Click here for the hard truth about the current job marketAugust 31, 2015 8:50
Dubai’s Chance for Charity
It’s not all bad y’know, Kipp brings you the efforts of a few of Dubai’s good Samaritans
April 14, 2011 3:22 by Eva Fernandes
Kipp so often writes about the dark and gloomy side of affairs in Dubai that we thought we’d take a quick break from it all and bring up you a quick round up of some of the good that goes on around here. We hope this may brighten your mood and if it does inspire you to pitch in and help out, well so much the better.
To start with, the reason we thought of writing this article was because we read about Aruna Shamkuwara’s generous cook-outs for labour workers of Dubai. One day Aruna was heading home when she saw a group of labourers shivering out in the cold and decided to help them out by bringing them 15 litres of tea and biscuits. Her gesture was well received and motivated her to set up lunches for workers at various construction sites. Soon enough, her friends began to contribute to the cooking; and the women have since been able to feed over 5,000 labourers. Shamkuwara says that her top priority is “to ensure it is fresh and made in hygienic conditions. Those delegated to cook are known to me and make sure they follow the correct procedures.”
Xpress also carried a report on the same day, of Haseena Sakhri, a young French professional photographer who spends her Friday mornings (along with other tutors) teaching a group of 50 Asian labourers at a labour camp in Al Quoz. What is interesting about the program, is that labourers get to choose the lesson of the day from something as simple as learning an alphabet, a set of words, geography or even dance: “We have Colombian dancer Vivian Rojos who comes in to teach them contemporary dance and they just love it,” said Sakhri.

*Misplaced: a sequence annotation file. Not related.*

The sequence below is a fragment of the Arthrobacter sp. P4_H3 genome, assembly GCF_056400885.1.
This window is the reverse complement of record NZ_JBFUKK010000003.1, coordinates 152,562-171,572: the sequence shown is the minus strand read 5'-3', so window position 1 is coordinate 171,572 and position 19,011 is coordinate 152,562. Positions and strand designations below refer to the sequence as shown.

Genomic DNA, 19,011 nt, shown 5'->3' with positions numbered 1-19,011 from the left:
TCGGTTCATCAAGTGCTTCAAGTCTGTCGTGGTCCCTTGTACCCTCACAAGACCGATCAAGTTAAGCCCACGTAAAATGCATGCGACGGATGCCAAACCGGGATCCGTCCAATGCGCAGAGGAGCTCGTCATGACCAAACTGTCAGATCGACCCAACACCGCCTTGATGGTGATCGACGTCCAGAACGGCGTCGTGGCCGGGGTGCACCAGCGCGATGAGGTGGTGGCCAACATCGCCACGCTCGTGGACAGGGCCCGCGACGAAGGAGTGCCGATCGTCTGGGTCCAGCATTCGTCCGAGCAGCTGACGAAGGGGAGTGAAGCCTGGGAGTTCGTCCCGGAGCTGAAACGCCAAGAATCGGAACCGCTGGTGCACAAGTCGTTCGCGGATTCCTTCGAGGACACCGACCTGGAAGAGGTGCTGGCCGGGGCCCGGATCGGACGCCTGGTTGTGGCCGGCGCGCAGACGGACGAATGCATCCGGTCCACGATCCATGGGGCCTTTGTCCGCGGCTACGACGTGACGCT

And finally we bring a program of with a similar aim as Sakhri and her fellow tutors. We are talking about SmartLife’s Adopt A Laborer program which pairs blue-collar workers with white-collar mentors. The program was started by Arun Krishnan who told the National “We completely abstain from support through financial aid. The idea is for people to commit some time in the week to mentor a labourer…It could be by teaching them something, like English or computers, or it could be a simple task of picking up the phone and speaking to them as a friend, finding out if they need anything and enquiring about their family back home.”
So if you’re feeling like your usual the allure of Friday Brunches and glitzy club nights have disappeared, these admirable souls can always use a helping hand.